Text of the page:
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Sir, This is a very important report because it highlights that
alcohol is indeed a drug; over time one of destructive dependency. This
drug's first action is to depress the inhibitory centres. All to often
this releases risk taking behaviour, resulting in adverse judicial, social
and medical consequences. Ask any policeman or ambulance man.
Alcohol is perceived - especially by the young - as a safe, cheap,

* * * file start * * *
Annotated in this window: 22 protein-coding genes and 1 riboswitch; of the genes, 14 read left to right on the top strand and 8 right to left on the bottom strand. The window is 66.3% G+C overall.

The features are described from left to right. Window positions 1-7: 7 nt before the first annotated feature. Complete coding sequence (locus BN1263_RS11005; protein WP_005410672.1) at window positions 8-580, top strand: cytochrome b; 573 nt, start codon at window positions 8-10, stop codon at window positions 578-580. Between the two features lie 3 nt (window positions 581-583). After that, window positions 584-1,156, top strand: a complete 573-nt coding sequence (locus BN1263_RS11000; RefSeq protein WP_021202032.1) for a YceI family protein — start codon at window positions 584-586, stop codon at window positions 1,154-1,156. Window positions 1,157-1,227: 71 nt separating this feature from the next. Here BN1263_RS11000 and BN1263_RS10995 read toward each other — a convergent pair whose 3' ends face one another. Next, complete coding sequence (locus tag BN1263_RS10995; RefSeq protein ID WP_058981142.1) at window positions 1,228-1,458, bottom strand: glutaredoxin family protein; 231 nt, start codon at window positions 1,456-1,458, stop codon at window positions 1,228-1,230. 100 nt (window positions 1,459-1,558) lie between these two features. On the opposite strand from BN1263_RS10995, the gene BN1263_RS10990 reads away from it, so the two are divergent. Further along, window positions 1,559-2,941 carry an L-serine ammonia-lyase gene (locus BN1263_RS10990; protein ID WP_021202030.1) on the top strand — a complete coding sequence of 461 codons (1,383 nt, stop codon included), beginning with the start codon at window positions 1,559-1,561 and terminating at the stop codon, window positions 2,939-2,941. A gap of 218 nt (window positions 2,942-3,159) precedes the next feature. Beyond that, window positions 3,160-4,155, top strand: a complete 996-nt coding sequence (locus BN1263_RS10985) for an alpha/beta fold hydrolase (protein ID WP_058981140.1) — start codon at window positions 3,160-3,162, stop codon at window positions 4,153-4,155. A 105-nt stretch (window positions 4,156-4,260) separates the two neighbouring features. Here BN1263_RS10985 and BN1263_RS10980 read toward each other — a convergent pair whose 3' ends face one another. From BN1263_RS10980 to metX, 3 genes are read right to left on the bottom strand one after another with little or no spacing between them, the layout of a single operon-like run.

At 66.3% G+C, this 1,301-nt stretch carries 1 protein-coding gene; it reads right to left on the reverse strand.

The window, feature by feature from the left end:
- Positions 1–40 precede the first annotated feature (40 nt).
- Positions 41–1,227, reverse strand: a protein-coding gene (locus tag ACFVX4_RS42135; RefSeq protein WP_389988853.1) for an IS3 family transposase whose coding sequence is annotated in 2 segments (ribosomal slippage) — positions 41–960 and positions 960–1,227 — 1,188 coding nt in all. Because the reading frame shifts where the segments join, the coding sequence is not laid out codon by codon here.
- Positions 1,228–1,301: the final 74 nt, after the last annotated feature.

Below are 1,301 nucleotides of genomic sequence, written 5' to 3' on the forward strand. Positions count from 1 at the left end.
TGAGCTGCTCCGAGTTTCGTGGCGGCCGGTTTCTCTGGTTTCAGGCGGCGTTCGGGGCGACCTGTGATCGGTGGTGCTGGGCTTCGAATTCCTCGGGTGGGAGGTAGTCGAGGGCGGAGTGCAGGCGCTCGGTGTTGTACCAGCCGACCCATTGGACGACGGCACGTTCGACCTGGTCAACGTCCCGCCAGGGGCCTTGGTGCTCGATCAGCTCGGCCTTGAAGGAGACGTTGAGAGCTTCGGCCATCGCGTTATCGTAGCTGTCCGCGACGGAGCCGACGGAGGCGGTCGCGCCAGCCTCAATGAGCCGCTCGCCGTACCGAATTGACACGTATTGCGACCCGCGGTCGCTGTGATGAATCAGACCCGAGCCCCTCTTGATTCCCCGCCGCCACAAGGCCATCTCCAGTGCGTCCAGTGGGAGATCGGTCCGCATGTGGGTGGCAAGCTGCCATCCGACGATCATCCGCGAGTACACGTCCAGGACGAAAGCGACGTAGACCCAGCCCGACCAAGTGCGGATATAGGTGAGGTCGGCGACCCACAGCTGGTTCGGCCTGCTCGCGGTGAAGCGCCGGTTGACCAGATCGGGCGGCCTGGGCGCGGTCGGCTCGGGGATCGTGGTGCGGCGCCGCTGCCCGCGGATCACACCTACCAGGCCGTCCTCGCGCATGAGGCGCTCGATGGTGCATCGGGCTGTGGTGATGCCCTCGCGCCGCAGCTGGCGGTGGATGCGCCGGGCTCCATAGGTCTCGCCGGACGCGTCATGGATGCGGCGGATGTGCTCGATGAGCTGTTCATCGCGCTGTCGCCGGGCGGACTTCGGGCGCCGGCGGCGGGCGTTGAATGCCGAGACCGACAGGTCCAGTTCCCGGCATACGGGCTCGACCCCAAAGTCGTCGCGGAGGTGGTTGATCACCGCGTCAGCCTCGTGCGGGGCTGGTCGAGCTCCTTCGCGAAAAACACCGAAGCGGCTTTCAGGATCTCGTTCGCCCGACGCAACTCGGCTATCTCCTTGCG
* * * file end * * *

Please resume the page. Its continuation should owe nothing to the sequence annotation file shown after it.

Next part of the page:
legal, amusing social lubricant; even in excess. It is 'culturally
encouraged'. The Government has now facilitated freer availablity,
reinforcing this view, as does the advent of 'alcopops' (implying safe for
the young). Fewer would go out on-mass socially to 'overdose' (on
alcohol), if they had insight.
Hence the importance of alcohol being ranked publically as a drug
that harms both individuals and society. All who work in Emergency
Departments see this only too clearly. However for us, alcohol is the
'Number 1' drug of abuse, not 'number 5', as the report states.
Reference. Alcohol - can the NHS afford it? Royal College of Physicians,
London. February 2001.